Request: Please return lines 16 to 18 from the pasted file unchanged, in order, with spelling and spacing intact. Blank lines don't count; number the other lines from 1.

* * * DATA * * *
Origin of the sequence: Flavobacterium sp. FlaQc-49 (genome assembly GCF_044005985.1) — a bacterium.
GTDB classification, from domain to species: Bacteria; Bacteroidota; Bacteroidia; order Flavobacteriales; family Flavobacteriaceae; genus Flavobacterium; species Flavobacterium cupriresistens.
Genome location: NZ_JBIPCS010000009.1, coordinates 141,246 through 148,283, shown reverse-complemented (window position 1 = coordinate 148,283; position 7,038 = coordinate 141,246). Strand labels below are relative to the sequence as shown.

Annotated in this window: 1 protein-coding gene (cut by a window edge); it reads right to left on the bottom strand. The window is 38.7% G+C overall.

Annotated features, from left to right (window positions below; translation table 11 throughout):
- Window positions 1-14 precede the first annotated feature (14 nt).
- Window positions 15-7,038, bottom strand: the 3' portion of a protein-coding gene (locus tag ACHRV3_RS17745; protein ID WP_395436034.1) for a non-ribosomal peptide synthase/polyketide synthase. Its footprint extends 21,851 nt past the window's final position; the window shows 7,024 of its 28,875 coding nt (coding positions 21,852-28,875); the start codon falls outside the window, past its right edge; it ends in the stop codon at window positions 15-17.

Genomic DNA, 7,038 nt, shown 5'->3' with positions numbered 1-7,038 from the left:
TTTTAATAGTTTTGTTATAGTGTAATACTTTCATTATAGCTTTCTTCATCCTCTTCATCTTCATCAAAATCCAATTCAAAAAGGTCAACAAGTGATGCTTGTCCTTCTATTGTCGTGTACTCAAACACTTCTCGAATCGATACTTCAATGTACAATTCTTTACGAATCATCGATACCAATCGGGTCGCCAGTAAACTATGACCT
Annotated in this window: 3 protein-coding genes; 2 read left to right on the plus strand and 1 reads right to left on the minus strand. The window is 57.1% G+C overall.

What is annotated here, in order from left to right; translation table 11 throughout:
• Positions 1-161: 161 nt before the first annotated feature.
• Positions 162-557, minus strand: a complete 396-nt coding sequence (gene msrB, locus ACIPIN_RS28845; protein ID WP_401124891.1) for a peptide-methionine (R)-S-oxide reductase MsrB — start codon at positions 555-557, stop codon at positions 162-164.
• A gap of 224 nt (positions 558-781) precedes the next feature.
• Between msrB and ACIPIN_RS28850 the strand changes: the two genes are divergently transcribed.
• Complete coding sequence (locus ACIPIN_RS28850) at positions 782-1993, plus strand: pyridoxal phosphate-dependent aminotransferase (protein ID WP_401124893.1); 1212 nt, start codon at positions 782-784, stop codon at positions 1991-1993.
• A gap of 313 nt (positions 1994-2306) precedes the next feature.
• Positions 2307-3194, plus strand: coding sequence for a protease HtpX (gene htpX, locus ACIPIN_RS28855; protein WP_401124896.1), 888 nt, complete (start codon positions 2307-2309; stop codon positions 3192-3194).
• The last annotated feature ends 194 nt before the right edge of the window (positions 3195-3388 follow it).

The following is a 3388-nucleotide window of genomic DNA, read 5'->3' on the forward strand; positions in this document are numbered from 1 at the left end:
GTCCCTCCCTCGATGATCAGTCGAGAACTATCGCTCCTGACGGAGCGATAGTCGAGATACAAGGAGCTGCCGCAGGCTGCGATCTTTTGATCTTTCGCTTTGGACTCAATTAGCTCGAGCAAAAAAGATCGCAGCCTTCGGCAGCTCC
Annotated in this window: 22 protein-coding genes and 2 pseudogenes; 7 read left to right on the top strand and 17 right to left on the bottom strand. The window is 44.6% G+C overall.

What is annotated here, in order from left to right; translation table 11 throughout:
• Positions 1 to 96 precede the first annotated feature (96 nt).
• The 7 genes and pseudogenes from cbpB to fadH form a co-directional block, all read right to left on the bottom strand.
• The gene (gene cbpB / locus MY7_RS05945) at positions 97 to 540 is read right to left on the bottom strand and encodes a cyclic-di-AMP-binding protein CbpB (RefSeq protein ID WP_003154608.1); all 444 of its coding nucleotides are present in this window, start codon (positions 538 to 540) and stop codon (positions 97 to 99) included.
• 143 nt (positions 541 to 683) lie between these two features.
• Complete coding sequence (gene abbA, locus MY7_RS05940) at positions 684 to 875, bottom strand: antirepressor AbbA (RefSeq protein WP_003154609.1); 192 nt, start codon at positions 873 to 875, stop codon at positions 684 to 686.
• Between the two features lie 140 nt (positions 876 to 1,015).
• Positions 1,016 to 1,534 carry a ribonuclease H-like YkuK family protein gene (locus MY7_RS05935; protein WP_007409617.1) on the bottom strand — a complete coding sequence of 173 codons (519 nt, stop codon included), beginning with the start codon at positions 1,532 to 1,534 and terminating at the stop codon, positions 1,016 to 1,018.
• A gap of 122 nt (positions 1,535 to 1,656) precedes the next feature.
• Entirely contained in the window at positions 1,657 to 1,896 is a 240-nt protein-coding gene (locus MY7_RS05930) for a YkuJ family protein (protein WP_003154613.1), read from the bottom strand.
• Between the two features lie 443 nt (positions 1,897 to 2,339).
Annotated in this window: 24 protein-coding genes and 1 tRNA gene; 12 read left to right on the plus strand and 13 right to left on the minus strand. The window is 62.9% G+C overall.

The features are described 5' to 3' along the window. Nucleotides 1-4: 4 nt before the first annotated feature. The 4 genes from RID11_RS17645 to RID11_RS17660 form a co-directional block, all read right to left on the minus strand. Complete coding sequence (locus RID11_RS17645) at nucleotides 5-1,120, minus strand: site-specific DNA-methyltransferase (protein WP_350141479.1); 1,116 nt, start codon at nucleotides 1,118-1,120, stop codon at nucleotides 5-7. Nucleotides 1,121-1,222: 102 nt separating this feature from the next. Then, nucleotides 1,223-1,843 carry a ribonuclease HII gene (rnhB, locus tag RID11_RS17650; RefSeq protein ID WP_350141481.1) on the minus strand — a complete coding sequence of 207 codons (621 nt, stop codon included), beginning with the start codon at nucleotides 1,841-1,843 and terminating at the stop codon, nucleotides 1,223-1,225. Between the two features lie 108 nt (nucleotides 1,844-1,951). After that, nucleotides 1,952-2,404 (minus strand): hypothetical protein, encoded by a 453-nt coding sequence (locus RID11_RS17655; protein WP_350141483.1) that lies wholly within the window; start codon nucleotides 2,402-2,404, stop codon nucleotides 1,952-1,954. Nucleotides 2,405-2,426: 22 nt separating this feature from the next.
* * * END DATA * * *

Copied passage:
• Complete coding sequence (locus ACIPIN_RS28850) at positions 782-1993, plus strand: pyridoxal phosphate-dependent aminotransferase (protein ID WP_401124893.1); 1212 nt, start codon at positions 782-784, stop codon at positions 1991-1993.
• A gap of 313 nt (positions 1994-2306) precedes the next feature.
• Positions 2307-3194, plus strand: coding sequence for a protease HtpX (gene htpX, locus ACIPIN_RS28855; protein WP_401124896.1), 888 nt, complete (start codon positions 2307-2309; stop codon positions 3192-3194).